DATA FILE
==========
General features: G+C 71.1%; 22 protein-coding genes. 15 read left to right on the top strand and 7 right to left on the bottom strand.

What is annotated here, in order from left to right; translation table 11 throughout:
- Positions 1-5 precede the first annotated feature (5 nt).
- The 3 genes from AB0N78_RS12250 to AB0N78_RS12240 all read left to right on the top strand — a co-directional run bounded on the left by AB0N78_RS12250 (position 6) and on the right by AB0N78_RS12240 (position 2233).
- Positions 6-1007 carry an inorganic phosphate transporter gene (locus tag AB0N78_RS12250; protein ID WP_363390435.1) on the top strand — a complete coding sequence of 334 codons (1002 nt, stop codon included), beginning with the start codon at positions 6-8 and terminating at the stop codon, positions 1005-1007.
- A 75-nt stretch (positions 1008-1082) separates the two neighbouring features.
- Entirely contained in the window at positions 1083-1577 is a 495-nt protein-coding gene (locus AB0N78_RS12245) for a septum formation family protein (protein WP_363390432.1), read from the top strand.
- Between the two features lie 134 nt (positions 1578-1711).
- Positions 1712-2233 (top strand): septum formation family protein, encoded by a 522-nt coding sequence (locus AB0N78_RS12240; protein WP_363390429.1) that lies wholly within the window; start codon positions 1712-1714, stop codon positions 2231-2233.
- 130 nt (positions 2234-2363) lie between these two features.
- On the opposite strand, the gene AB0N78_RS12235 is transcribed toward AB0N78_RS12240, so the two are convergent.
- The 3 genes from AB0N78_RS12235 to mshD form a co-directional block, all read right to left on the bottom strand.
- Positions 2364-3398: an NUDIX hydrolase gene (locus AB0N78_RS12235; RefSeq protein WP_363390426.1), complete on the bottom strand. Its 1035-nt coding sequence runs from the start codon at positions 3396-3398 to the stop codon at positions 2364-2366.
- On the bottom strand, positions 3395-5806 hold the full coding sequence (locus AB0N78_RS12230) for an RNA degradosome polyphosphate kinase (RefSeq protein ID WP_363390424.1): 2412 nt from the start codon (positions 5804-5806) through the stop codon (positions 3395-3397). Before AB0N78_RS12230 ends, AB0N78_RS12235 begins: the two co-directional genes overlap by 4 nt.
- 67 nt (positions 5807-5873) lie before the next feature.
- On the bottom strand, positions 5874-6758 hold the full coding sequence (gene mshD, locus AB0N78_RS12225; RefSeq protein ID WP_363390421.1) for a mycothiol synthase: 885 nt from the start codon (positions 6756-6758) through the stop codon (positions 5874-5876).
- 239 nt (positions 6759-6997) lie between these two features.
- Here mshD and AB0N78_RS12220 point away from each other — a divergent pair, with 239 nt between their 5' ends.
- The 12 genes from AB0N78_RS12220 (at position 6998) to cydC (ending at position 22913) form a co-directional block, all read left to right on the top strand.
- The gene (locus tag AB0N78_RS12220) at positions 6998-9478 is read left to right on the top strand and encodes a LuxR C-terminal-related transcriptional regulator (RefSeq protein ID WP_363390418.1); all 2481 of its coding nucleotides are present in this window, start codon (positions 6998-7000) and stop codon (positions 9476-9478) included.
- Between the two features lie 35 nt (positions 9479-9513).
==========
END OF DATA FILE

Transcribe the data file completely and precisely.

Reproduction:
General features: G+C 71.1%; 22 protein-coding genes. 15 read left to right on the top strand and 7 right to left on the bottom strand.

What is annotated here, in order from left to right; translation table 11 throughout:
- Positions 1-5 precede the first annotated feature (5 nt).
- The 3 genes from AB0N78_RS12250 to AB0N78_RS12240 all read left to right on the top strand — a co-directional run bounded on the left by AB0N78_RS12250 (position 6) and on the right by AB0N78_RS12240 (position 2233).
- Positions 6-1007 carry an inorganic phosphate transporter gene (locus tag AB0N78_RS12250; protein ID WP_363390435.1) on the top strand — a complete coding sequence of 334 codons (1002 nt, stop codon included), beginning with the start codon at positions 6-8 and terminating at the stop codon, positions 1005-1007.
- A 75-nt stretch (positions 1008-1082) separates the two neighbouring features.
- Entirely contained in the window at positions 1083-1577 is a 495-nt protein-coding gene (locus AB0N78_RS12245) for a septum formation family protein (protein WP_363390432.1), read from the top strand.
- Between the two features lie 134 nt (positions 1578-1711).
- Positions 1712-2233 (top strand): septum formation family protein, encoded by a 522-nt coding sequence (locus AB0N78_RS12240; protein WP_363390429.1) that lies wholly within the window; start codon positions 1712-1714, stop codon positions 2231-2233.
- 130 nt (positions 2234-2363) lie between these two features.
- On the opposite strand, the gene AB0N78_RS12235 is transcribed toward AB0N78_RS12240, so the two are convergent.
- The 3 genes from AB0N78_RS12235 to mshD form a co-directional block, all read right to left on the bottom strand.
- Positions 2364-3398: an NUDIX hydrolase gene (locus AB0N78_RS12235; RefSeq protein WP_363390426.1), complete on the bottom strand. Its 1035-nt coding sequence runs from the start codon at positions 3396-3398 to the stop codon at positions 2364-2366.
- On the bottom strand, positions 3395-5806 hold the full coding sequence (locus AB0N78_RS12230) for an RNA degradosome polyphosphate kinase (RefSeq protein ID WP_363390424.1): 2412 nt from the start codon (positions 5804-5806) through the stop codon (positions 3395-3397). Before AB0N78_RS12230 ends, AB0N78_RS12235 begins: the two co-directional genes overlap by 4 nt.
- 67 nt (positions 5807-5873) lie before the next feature.
- On the bottom strand, positions 5874-6758 hold the full coding sequence (gene mshD, locus AB0N78_RS12225; RefSeq protein ID WP_363390421.1) for a mycothiol synthase: 885 nt from the start codon (positions 6756-6758) through the stop codon (positions 5874-5876).
- 239 nt (positions 6759-6997) lie between these two features.
- Here mshD and AB0N78_RS12220 point away from each other — a divergent pair, with 239 nt between their 5' ends.
- The 12 genes from AB0N78_RS12220 (at position 6998) to cydC (ending at position 22913) form a co-directional block, all read left to right on the top strand.
- The gene (locus tag AB0N78_RS12220) at positions 6998-9478 is read left to right on the top strand and encodes a LuxR C-terminal-related transcriptional regulator (RefSeq protein ID WP_363390418.1); all 2481 of its coding nucleotides are present in this window, start codon (positions 6998-7000) and stop codon (positions 9476-9478) included.
- Between the two features lie 35 nt (positions 9479-9513).